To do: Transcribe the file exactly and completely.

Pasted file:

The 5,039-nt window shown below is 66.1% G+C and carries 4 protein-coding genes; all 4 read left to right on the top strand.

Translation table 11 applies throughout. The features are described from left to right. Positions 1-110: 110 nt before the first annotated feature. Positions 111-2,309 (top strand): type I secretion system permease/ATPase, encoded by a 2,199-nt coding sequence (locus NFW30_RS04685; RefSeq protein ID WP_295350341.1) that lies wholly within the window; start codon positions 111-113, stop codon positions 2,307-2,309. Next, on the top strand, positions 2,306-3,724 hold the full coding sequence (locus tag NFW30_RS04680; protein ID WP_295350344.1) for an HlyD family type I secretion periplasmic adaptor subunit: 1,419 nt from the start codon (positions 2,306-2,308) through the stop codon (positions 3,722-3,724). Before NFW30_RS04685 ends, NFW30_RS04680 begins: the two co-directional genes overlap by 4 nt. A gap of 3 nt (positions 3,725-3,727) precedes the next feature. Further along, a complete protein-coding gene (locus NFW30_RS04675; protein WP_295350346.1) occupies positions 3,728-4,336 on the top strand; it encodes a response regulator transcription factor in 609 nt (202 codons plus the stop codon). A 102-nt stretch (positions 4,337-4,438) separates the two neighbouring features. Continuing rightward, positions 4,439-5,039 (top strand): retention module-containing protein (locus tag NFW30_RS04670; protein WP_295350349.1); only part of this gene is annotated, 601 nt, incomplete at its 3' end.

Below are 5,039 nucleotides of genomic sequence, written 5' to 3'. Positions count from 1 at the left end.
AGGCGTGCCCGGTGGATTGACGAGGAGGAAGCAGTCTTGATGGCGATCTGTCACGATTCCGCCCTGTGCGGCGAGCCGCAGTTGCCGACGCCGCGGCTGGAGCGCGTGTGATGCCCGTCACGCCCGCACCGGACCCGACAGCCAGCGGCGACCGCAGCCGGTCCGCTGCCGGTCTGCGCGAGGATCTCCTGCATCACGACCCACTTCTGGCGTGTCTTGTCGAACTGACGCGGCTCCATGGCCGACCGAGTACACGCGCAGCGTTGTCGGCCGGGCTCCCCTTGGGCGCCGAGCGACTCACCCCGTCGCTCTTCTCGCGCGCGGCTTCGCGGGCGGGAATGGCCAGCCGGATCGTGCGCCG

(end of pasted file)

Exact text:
The 5,039-nt window shown below is 66.1% G+C and carries 4 protein-coding genes; all 4 read left to right on the top strand.

Translation table 11 applies throughout. The features are described from left to right. Positions 1-110: 110 nt before the first annotated feature. Positions 111-2,309 (top strand): type I secretion system permease/ATPase, encoded by a 2,199-nt coding sequence (locus NFW30_RS04685; RefSeq protein ID WP_295350341.1) that lies wholly within the window; start codon positions 111-113, stop codon positions 2,307-2,309. Next, on the top strand, positions 2,306-3,724 hold the full coding sequence (locus tag NFW30_RS04680; protein ID WP_295350344.1) for an HlyD family type I secretion periplasmic adaptor subunit: 1,419 nt from the start codon (positions 2,306-2,308) through the stop codon (positions 3,722-3,724). Before NFW30_RS04685 ends, NFW30_RS04680 begins: the two co-directional genes overlap by 4 nt. A gap of 3 nt (positions 3,725-3,727) precedes the next feature. Further along, a complete protein-coding gene (locus NFW30_RS04675; protein WP_295350346.1) occupies positions 3,728-4,336 on the top strand; it encodes a response regulator transcription factor in 609 nt (202 codons plus the stop codon). A 102-nt stretch (positions 4,337-4,438) separates the two neighbouring features. Continuing rightward, positions 4,439-5,039 (top strand): retention module-containing protein (locus tag NFW30_RS04670; protein WP_295350349.1); only part of this gene is annotated, 601 nt, incomplete at its 3' end.

Below are 5,039 nucleotides of genomic sequence, written 5' to 3'. Positions count from 1 at the left end.
AGGCGTGCCCGGTGGATTGACGAGGAGGAAGCAGTCTTGATGGCGATCTGTCACGATTCCGCCCTGTGCGGCGAGCCGCAGTTGCCGACGCCGCGGCTGGAGCGCGTGTGATGCCCGTCACGCCCGCACCGGACCCGACAGCCAGCGGCGACCGCAGCCGGTCCGCTGCCGGTCTGCGCGAGGATCTCCTGCATCACGACCCACTTCTGGCGTGTCTTGTCGAACTGACGCGGCTCCATGGCCGACCGAGTACACGCGCAGCGTTGTCGGCCGGGCTCCCCTTGGGCGCCGAGCGACTCACCCCGTCGCTCTTCTCGCGCGCGGCTTCGCGGGCGGGAATGGCCAGCCGGATCGTGCGCCG